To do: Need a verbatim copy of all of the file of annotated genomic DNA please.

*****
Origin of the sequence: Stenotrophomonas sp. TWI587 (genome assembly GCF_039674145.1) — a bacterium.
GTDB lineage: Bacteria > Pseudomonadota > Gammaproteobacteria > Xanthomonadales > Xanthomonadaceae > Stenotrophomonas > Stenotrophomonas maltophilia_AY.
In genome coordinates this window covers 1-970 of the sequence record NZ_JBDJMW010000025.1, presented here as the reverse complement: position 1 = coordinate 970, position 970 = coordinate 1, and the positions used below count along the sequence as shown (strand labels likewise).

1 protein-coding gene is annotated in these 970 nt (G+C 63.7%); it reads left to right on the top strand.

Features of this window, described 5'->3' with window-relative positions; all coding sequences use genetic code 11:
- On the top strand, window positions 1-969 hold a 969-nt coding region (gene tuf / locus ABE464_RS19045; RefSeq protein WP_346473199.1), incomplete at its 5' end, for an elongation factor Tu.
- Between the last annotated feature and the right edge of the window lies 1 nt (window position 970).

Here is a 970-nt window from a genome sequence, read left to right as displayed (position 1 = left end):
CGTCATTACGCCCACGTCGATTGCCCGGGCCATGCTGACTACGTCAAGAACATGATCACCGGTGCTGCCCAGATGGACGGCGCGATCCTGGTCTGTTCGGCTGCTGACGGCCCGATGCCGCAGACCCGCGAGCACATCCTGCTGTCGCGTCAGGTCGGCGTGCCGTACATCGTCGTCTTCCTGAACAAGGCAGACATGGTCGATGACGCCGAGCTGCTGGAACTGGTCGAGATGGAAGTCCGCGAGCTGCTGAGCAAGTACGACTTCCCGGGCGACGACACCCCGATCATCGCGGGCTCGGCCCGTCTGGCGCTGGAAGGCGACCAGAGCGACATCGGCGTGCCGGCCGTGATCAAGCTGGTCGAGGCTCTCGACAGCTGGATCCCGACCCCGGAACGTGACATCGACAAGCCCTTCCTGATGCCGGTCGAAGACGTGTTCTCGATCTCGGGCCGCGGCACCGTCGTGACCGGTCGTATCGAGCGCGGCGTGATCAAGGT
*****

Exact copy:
Origin of the sequence: Stenotrophomonas sp. TWI587 (genome assembly GCF_039674145.1) — a bacterium.
GTDB lineage: Bacteria > Pseudomonadota > Gammaproteobacteria > Xanthomonadales > Xanthomonadaceae > Stenotrophomonas > Stenotrophomonas maltophilia_AY.
In genome coordinates this window covers 1-970 of the sequence record NZ_JBDJMW010000025.1, presented here as the reverse complement: position 1 = coordinate 970, position 970 = coordinate 1, and the positions used below count along the sequence as shown (strand labels likewise).

1 protein-coding gene is annotated in these 970 nt (G+C 63.7%); it reads left to right on the top strand.

Features of this window, described 5'->3' with window-relative positions; all coding sequences use genetic code 11:
- On the top strand, window positions 1-969 hold a 969-nt coding region (gene tuf / locus ABE464_RS19045; RefSeq protein WP_346473199.1), incomplete at its 5' end, for an elongation factor Tu.
- Between the last annotated feature and the right edge of the window lies 1 nt (window position 970).

Here is a 970-nt window from a genome sequence, read left to right as displayed (position 1 = left end):
CGTCATTACGCCCACGTCGATTGCCCGGGCCATGCTGACTACGTCAAGAACATGATCACCGGTGCTGCCCAGATGGACGGCGCGATCCTGGTCTGTTCGGCTGCTGACGGCCCGATGCCGCAGACCCGCGAGCACATCCTGCTGTCGCGTCAGGTCGGCGTGCCGTACATCGTCGTCTTCCTGAACAAGGCAGACATGGTCGATGACGCCGAGCTGCTGGAACTGGTCGAGATGGAAGTCCGCGAGCTGCTGAGCAAGTACGACTTCCCGGGCGACGACACCCCGATCATCGCGGGCTCGGCCCGTCTGGCGCTGGAAGGCGACCAGAGCGACATCGGCGTGCCGGCCGTGATCAAGCTGGTCGAGGCTCTCGACAGCTGGATCCCGACCCCGGAACGTGACATCGACAAGCCCTTCCTGATGCCGGTCGAAGACGTGTTCTCGATCTCGGGCCGCGGCACCGTCGTGACCGGTCGTATCGAGCGCGGCGTGATCAAGGT